martinibuster




msg:4146672
 11:49 pm on Jun 3, 2010 (gmt 0)

To many kind of business before internet they could work wihtout advertising...


Maybe the liquor store on the corner didn't advertise back in the days before the Internet, but most other businesses still invested in advertising. Before the Internet I ran the retail operation of a local business and increased sales fourfold by advertising on the back pages of local community newspapers across multiple cities and towns, including placing classifieds in the two main newspapers in San Francisco.

Yellow Pages was the biggie. If you weren't in the Yellow pages then you didn't exist. Back then a typical large city had more than one newspaper and advertising in the papers was imortant, too. But there were other smaller places that local businesses advertised in, too, like the back pages of church missals, sponsor logos on bingo cards, that kind of thing. That's how plumbers, vacuum repair shops, restaurants and video stores got the word out- sometimes motivating consumers with coupons.

raj1094




msg:4146732
 4:56 am on Jun 4, 2010 (gmt 0)

In Old layout Paid ads were shown right of the search results, in the present layout they show 3 ads on the top of the organic search results including right side.

In future if they start showing more paid ads on the top of the organic search results or in the middle of the search results we should blindly accept them. As Google is the leader in search engine world.

As he don't have the strong competitors here, no check point for him may be.

All the webmasters are waiting for the new strong competitors for Google in this search engine world

tedster




msg:4146740
 5:30 am on Jun 4, 2010 (gmt 0)

Only some query terms get three ads promoted "north" - even now with the new layout. Some get two, some get one etc. The difference depends to a significant degree on the click through of those ads when they were on the right - in other words, on the user response.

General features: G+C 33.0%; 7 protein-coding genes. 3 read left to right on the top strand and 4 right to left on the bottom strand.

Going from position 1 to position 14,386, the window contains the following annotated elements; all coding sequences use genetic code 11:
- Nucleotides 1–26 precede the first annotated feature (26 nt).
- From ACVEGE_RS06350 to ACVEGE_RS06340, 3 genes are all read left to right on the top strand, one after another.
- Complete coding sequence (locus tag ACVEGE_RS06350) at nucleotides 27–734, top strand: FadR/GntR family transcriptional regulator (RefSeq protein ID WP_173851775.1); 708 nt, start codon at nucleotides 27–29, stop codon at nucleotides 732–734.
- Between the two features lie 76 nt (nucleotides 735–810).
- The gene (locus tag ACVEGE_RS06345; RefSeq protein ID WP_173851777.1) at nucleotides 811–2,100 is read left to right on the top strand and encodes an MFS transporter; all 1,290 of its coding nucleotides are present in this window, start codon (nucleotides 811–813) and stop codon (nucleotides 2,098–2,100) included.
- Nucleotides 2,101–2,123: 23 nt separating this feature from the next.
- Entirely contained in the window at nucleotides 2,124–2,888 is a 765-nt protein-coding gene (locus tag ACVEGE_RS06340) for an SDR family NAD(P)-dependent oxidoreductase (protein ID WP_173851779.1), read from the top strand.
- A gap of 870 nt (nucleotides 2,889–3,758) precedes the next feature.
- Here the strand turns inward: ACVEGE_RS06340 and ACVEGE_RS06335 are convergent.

martinibuster




msg:4146748
 5:58 am on Jun 4, 2010 (gmt 0)

Right, and it's been this way for many years. ;)

Mark_A




msg:4146759
 7:54 am on Jun 4, 2010 (gmt 0)

tedster: Only some query terms get three ads promoted "north" -



On some of our most desirable keywords there are three adwords above the SERPS and then there is that google [shopping results] from (is it froogle) also above the SERPS. Plus the usual ads on the right. #1 position in the natural listings is a long way down the page now.

When google was growing, they did so on word of mouth and because they delivered clean simple and good quality results which people liked. A lot of people I know who are not internet marketing saavy do not realise that some of these results are paid, others don't care as long as they find what they are looking for. Overall, is the experience still "clean simple and good quality results which people like"? that seems an interesting question for me.

martinibuster




msg:4146786
 8:59 am on Jun 4, 2010 (gmt 0)

others don't care as long as they find what they are looking for. Overall, is the experience still "clean simple and good quality results which people like"?


I agree with you 100%. As you said, they don't care as long as they find what they are looking for. That's how the AdWords system was designed to respond to queries. Good point you made. :)

Presenting ads that lead to sites that users like is the point of the algo behind the AdWords program. This is what differentiated their product from Overture, which more or less let the market self-select who was on top by how much was bid- regardless of how many clicks were received, site visitor satisfaction, etc.